BATON ROUGE, La. — One of Louisiana’s oldest whooping cranes hatched her first chicks this year, and 24 mating pairs nearly doubled the previous state record for the world’s rarest cranes.
But state biologists say that while 14 hatchlings pecked their way out of eggs this year in Louisiana, only four of them are still alive. They include both youngsters from eggs laid by the female identified as L7-11.
“She was the very first female to ever lay an egg in this population. Unfortunately, she and her first mate were infertile,“ Sara Zimorski, the Louisiana Department of Wildlife and Fisheries biologist who leads the whooping crane project, said in a news release Wednesday.
The state’s previous record for nesting pairs was 13 in 2019. “This increase in nesting is a sign of breeding progress in the project, which seeks to return the whooping crane to Louisiana,” the news release said.
L7-11 and her current mate, a bird released in 2017, produced fertile eggs in 2019 and 2020, but none of them hatched.
“Finally, this year, in her eighth year of nesting, she and her mate were able to produce two chicks that have survived,’’ Zimorski said.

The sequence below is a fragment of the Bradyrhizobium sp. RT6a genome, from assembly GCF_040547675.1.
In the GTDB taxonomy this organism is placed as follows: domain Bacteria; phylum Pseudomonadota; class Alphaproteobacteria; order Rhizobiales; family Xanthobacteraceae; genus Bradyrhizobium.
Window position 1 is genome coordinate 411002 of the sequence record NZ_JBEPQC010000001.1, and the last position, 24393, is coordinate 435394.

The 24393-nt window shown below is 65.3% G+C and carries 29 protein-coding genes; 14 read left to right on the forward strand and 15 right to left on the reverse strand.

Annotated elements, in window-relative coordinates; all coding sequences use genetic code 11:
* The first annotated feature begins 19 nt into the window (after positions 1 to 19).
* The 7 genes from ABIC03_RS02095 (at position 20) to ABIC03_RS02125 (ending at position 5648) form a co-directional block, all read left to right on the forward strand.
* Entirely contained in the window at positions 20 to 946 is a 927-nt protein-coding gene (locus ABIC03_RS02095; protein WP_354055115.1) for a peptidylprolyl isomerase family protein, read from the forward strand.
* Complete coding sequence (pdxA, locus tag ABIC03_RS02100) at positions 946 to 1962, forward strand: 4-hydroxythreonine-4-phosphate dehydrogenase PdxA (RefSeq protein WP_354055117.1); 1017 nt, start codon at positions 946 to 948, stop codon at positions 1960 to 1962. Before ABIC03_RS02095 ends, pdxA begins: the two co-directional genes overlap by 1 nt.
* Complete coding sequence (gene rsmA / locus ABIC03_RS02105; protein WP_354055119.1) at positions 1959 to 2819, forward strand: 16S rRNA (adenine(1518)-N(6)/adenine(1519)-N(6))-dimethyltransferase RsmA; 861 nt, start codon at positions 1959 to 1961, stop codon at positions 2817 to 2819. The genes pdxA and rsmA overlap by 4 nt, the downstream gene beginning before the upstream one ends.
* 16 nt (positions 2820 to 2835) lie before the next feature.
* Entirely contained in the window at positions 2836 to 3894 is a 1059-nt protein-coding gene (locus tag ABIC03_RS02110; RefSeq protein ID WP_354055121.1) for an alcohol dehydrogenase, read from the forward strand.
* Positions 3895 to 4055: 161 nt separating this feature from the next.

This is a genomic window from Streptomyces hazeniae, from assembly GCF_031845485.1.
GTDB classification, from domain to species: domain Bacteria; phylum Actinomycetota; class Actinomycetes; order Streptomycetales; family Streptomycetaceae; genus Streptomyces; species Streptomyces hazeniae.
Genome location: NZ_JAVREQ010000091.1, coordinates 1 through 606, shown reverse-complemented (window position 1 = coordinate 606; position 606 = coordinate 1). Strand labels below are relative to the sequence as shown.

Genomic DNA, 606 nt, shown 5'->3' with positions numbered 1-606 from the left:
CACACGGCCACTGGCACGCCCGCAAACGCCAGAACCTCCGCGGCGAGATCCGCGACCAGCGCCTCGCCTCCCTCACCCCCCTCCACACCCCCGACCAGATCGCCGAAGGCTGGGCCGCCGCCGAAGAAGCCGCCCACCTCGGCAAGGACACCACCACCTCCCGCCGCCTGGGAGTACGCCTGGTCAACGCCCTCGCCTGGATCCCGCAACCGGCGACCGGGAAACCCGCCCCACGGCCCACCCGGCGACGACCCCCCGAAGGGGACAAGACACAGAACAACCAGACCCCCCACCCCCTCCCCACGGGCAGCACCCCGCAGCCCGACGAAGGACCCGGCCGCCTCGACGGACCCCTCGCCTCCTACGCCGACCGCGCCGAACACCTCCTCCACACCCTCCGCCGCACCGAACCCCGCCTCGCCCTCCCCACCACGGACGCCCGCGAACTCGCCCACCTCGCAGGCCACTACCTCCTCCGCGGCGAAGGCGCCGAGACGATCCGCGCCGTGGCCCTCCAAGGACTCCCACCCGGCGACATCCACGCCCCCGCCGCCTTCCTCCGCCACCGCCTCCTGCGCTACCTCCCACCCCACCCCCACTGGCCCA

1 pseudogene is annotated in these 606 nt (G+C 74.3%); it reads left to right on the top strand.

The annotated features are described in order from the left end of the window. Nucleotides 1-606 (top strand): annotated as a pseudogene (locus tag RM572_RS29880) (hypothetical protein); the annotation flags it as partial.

The fluffy brown hatchlings grow into mottled brown-and-white juveniles. As adults, they’ll be about 5 feet (1.5 meters) tall and white with red caps and black mustaches and wingtips. Their wingspan can reach 7 feet (2.1 meters) across.
L7-11 and her first mate, L8-11, were among 10 birds released as captive-bred juveniles in 2011 to start a resident flock in Louisiana. L8-11 was shot and killed in 2018.
The flock currently numbers 70, the department said. About 10 juveniles less than 1 year old are usually brought to join it every year, but none were added last fall because the coronavirus pandemic pretty much halted captive breeding in 2020.
The birds typically mature at 3 to 5 years of age, and about one-third of those in Louisiana’s flock are at most 3 years old, the department said.
There are only about 800 whooping cranes in the world, according to the International Crane Foundation. All are descended from about 15 that survived hunters and habitat loss in a flock that migrates between Texas and Alberta, Canada.
About 500 birds are now in that flock, the only one that is self-sustaining. There are about 140 captive whooping cranes and 80 in a flock taught to migrate between Wisconsin and Florida with ultralight aircraft.
When five chicks hatched in the wild in 2018, it was celebrated as a milestone. Seven eggs laid in the wild hatched the following year, some in the wild and some in captivity.
Zimorski said Louisiana’s recent breeding season “started off well but we had a rough second half.’’
Chicks died both because of floods and breeding problems, she said.
“With so many new pairs it’s not unusual that they wouldn’t be successful on their first attempt,” she said. “We’re still seeing progress as the birds gain experience and we are pleased with the four surviving chicks.’’